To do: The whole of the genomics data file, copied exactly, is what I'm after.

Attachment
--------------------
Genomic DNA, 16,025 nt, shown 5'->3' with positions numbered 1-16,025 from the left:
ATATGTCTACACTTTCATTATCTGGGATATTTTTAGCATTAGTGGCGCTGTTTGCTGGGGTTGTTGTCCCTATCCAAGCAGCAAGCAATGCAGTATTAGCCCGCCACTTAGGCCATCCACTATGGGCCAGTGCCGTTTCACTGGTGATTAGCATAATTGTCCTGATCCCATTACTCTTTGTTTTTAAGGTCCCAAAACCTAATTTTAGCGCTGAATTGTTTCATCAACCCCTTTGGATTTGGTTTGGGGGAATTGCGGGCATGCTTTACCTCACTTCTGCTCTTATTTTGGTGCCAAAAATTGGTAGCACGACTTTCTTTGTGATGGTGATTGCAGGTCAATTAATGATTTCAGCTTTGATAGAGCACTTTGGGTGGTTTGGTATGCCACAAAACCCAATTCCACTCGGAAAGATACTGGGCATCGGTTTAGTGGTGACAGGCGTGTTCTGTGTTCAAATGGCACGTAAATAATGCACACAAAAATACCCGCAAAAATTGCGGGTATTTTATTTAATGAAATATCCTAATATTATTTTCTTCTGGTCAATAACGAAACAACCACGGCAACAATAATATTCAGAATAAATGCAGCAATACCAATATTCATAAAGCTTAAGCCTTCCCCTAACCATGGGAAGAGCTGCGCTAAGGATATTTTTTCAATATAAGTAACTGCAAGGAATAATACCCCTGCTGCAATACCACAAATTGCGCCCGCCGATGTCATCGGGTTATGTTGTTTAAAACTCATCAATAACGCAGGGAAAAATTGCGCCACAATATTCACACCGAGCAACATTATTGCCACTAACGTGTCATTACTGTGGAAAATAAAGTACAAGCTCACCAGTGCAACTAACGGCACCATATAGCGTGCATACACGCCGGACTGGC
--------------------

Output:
Genomic DNA, 16,025 nt, shown 5'->3' with positions numbered 1-16,025 from the left:
ATATGTCTACACTTTCATTATCTGGGATATTTTTAGCATTAGTGGCGCTGTTTGCTGGGGTTGTTGTCCCTATCCAAGCAGCAAGCAATGCAGTATTAGCCCGCCACTTAGGCCATCCACTATGGGCCAGTGCCGTTTCACTGGTGATTAGCATAATTGTCCTGATCCCATTACTCTTTGTTTTTAAGGTCCCAAAACCTAATTTTAGCGCTGAATTGTTTCATCAACCCCTTTGGATTTGGTTTGGGGGAATTGCGGGCATGCTTTACCTCACTTCTGCTCTTATTTTGGTGCCAAAAATTGGTAGCACGACTTTCTTTGTGATGGTGATTGCAGGTCAATTAATGATTTCAGCTTTGATAGAGCACTTTGGGTGGTTTGGTATGCCACAAAACCCAATTCCACTCGGAAAGATACTGGGCATCGGTTTAGTGGTGACAGGCGTGTTCTGTGTTCAAATGGCACGTAAATAATGCACACAAAAATACCCGCAAAAATTGCGGGTATTTTATTTAATGAAATATCCTAATATTATTTTCTTCTGGTCAATAACGAAACAACCACGGCAACAATAATATTCAGAATAAATGCAGCAATACCAATATTCATAAAGCTTAAGCCTTCCCCTAACCATGGGAAGAGCTGCGCTAAGGATATTTTTTCAATATAAGTAACTGCAAGGAATAATACCCCTGCTGCAATACCACAAATTGCGCCCGCCGATGTCATCGGGTTATGTTGTTTAAAACTCATCAATAACGCAGGGAAAAATTGCGCCACAATATTCACACCGAGCAACATTATTGCCACTAACGTGTCATTACTGTGGAAAATAAAGTACAAGCTCACCAGTGCAACTAACGGCACCATATAGCGTGCATACACGCCGGACTGGC